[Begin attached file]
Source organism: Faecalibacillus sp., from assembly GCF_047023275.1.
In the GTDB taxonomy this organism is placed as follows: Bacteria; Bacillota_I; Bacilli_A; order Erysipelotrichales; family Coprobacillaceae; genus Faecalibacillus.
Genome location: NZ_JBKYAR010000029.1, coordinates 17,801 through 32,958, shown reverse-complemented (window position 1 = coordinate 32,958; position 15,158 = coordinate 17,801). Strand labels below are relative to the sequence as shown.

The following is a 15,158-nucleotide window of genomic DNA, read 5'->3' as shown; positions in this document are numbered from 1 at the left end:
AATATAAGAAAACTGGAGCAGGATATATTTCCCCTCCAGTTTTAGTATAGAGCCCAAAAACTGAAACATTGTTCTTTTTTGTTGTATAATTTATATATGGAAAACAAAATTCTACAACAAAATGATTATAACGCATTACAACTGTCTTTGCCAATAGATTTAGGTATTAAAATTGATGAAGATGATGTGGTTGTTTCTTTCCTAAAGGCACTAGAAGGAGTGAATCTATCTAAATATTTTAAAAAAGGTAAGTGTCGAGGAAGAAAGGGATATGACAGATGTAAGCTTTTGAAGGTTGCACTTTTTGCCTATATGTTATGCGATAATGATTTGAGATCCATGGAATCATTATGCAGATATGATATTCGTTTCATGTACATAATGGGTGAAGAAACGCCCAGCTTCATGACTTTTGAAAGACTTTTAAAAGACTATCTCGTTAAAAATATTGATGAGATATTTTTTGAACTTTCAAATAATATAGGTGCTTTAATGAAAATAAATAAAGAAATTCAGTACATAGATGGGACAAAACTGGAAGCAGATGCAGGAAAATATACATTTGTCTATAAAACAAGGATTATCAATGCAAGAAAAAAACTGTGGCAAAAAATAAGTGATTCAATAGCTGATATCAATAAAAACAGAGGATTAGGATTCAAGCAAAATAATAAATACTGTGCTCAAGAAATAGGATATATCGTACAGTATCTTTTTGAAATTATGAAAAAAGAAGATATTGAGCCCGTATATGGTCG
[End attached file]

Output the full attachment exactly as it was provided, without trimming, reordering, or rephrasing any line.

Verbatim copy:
Source organism: Faecalibacillus sp., from assembly GCF_047023275.1.
In the GTDB taxonomy this organism is placed as follows: Bacteria; Bacillota_I; Bacilli_A; order Erysipelotrichales; family Coprobacillaceae; genus Faecalibacillus.
Genome location: NZ_JBKYAR010000029.1, coordinates 17,801 through 32,958, shown reverse-complemented (window position 1 = coordinate 32,958; position 15,158 = coordinate 17,801). Strand labels below are relative to the sequence as shown.

The following is a 15,158-nucleotide window of genomic DNA, read 5'->3' as shown; positions in this document are numbered from 1 at the left end:
AATATAAGAAAACTGGAGCAGGATATATTTCCCCTCCAGTTTTAGTATAGAGCCCAAAAACTGAAACATTGTTCTTTTTTGTTGTATAATTTATATATGGAAAACAAAATTCTACAACAAAATGATTATAACGCATTACAACTGTCTTTGCCAATAGATTTAGGTATTAAAATTGATGAAGATGATGTGGTTGTTTCTTTCCTAAAGGCACTAGAAGGAGTGAATCTATCTAAATATTTTAAAAAAGGTAAGTGTCGAGGAAGAAAGGGATATGACAGATGTAAGCTTTTGAAGGTTGCACTTTTTGCCTATATGTTATGCGATAATGATTTGAGATCCATGGAATCATTATGCAGATATGATATTCGTTTCATGTACATAATGGGTGAAGAAACGCCCAGCTTCATGACTTTTGAAAGACTTTTAAAAGACTATCTCGTTAAAAATATTGATGAGATATTTTTTGAACTTTCAAATAATATAGGTGCTTTAATGAAAATAAATAAAGAAATTCAGTACATAGATGGGACAAAACTGGAAGCAGATGCAGGAAAATATACATTTGTCTATAAAACAAGGATTATCAATGCAAGAAAAAAACTGTGGCAAAAAATAAGTGATTCAATAGCTGATATCAATAAAAACAGAGGATTAGGATTCAAGCAAAATAATAAATACTGTGCTCAAGAAATAGGATATATCGTACAGTATCTTTTTGAAATTATGAAAAAAGAAGATATTGAGCCCGTATATGGTCG